In Wyoming, Mark Zaback helps lead a community bank with a cowboy code
Mark Zaback, Jonah Bank of Wyoming
Bank assets: $280 million
Retail locations: Three
Talk less, say more is the foundation of Mark Zaback’s persona
The importance of following your words with deeds, the only path that leads to results, is one of the principles that guide Zaback’s decisions and those of everyone involved with Jonah Bank of Wyoming.
“From the beginning, we’ve really tried to keep things simple,” Zaback says. “Our employees are encouraged to get involved in the community by attending events and participating in organizations they have a passion for. We let our actions speak for the bank.”
Zaback leads by example. He has long been recognized for his wide-ranging work on behalf of everyday citizens, small businesses and the banking industry throughout Wyoming. His 41 years of community service spans projects with local chambers of commerce, community boards and charity fundraisers. He volunteers hundreds of hours a year to various organizations and economic development activities.
In Cheyenne, Zaback was awarded the Chamber of Commerce Man of the Year, a prestigious honor in the city, for his economic development work. He currently serves on the state’s banking board, where Wyoming’s top state officials often look to him for advice on banking issues. He also serves on the Federal Reserve Bank of Kansas City and Denver Branch board of directors, and is active in supporting community bank efforts nationally.
Well respected throughout Wyoming, Zaback was handpicked by the founders of Jonah Bank, who felt there was a need for another community bank in Wyoming. The bank first opened in 2006, and he has worked hard to keep the bank focused on its mission of serving small businesses and homebuyers. While the bank originates more than $140 million a year in Wyoming home loans, he says, “We really enjoy working with small businesses and helping them get started.”
From its ownership to its management to its frontline employees, everyone at Jonah Bank is guided by the 10 principles outlined in what’s known as the Code of the West. The code, based on the book “Cowboy Ethics” by author James P. Owen, outlines the principles that have become the foundation and culture for the entire Jonah Bank organization.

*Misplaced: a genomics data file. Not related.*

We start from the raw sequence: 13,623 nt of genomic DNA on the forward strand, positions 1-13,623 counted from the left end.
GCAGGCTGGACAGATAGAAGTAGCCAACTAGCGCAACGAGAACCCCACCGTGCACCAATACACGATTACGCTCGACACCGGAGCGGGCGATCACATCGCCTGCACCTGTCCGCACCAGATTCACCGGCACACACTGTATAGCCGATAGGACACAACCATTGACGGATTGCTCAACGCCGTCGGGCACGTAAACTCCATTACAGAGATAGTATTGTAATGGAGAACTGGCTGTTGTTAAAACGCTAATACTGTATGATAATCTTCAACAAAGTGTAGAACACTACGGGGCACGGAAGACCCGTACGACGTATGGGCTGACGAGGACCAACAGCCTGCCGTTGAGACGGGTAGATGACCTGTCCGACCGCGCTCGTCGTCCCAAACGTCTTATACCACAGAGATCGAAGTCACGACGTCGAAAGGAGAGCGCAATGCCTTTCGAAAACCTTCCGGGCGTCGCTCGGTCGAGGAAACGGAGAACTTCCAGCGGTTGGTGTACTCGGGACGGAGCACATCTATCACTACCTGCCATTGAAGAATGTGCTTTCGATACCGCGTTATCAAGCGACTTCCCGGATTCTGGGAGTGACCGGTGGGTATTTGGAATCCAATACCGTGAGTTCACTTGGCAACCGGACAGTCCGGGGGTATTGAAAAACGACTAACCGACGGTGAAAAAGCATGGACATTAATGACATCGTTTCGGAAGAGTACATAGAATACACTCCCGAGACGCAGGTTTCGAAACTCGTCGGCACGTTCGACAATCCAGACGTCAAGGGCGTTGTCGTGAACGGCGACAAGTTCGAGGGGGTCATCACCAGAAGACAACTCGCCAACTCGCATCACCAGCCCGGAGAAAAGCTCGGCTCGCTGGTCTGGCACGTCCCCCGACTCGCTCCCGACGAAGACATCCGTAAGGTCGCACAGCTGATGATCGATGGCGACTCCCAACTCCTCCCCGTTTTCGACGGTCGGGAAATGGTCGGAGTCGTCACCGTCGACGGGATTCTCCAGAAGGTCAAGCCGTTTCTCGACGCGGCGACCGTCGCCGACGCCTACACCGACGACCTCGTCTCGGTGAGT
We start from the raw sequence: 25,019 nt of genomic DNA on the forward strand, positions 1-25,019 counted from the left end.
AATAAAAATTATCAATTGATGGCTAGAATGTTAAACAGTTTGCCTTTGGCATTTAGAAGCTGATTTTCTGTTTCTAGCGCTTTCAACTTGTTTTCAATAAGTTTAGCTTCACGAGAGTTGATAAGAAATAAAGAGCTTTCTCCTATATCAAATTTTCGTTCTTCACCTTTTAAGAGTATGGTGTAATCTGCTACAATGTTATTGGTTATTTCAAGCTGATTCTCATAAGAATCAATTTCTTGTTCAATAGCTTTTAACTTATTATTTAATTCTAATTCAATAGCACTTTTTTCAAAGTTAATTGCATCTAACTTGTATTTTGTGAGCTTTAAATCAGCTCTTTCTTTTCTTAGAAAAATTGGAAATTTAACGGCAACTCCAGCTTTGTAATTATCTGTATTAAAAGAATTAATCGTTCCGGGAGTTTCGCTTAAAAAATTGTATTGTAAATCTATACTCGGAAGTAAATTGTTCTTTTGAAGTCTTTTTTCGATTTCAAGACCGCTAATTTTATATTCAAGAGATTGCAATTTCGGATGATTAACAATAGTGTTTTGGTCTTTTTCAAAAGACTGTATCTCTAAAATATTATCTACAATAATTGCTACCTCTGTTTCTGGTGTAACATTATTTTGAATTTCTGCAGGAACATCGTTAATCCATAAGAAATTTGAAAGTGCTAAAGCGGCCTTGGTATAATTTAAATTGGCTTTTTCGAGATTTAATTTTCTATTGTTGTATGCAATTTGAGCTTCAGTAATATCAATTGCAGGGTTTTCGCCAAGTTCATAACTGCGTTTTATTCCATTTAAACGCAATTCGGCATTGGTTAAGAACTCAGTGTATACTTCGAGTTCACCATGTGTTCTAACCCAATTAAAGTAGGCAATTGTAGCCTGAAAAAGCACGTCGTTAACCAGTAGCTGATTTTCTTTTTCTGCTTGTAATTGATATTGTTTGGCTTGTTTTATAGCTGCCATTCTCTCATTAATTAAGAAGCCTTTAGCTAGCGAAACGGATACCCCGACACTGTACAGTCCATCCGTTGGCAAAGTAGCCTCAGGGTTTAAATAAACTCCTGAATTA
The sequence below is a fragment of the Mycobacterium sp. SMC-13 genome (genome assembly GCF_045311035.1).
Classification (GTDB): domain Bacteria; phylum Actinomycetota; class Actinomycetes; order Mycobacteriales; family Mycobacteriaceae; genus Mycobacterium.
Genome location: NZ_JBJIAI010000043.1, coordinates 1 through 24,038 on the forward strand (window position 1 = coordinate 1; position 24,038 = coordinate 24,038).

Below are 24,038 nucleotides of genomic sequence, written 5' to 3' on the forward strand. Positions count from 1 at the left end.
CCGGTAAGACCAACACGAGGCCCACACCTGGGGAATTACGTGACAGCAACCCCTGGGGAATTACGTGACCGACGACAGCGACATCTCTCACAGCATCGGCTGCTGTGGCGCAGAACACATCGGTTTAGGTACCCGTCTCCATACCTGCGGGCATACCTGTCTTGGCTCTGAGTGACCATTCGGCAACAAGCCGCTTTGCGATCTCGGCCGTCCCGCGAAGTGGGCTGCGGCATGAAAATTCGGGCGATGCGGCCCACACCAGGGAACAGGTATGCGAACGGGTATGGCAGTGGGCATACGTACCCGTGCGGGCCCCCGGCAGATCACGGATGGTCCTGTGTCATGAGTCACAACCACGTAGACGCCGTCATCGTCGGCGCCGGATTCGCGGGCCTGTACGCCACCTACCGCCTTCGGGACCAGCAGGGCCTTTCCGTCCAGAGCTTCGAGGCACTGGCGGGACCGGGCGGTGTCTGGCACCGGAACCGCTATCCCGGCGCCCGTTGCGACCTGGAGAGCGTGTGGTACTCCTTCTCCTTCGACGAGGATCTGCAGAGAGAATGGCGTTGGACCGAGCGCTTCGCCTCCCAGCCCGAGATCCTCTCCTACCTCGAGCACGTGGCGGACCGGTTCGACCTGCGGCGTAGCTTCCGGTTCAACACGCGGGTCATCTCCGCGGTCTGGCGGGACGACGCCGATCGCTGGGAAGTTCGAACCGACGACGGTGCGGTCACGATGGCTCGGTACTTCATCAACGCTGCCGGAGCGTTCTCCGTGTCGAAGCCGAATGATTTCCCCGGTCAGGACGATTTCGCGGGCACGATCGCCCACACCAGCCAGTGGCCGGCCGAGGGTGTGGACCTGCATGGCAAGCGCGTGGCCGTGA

Zaback says the success of Jonah Bank ultimately returns back to those clear and uncomplicated Code of the West principles. One of the principles—“Remember that some things aren’t for sale”—is posted prominently in the masthead of the bank’s home page. Every new employee at Jonah Bank receives a copy of Cowboy Ethics, which is discussed with them when they are hired. He sums up the 10 principles as simply doing what’s right, even if that might not be in the bank’s best interest short term. In the long run everything will work out for the best for the bank and the community.
“We sincerely want our people to do the right thing,” Zaback adds. “Our employees feel good about it. They feel comfortable making decisions knowing they’re not going to get in trouble for doing the right thing.”
He says the cowboy principles work extremely well for Jonah Bank because they’re followed and supported by everyone at the bank, beginning first with its owners. “Building a Better Wyoming” as an organizational mission also fosters the intangible of camaraderie and teamwork, he adds. “If you have all those ingredients it creates a fun environment where people want to come to work, and if you have people who enjoy doing what they do every day they take good care of their customers.”
That special camaraderie and teamwork is why Zaback says his recognition as an ICBA Community Banker of the Year belongs to everyone at Jonah Bank. “Jonah Bank is so much more than Mark Zaback,” he says. “The community bank structure—it’s never about one person.”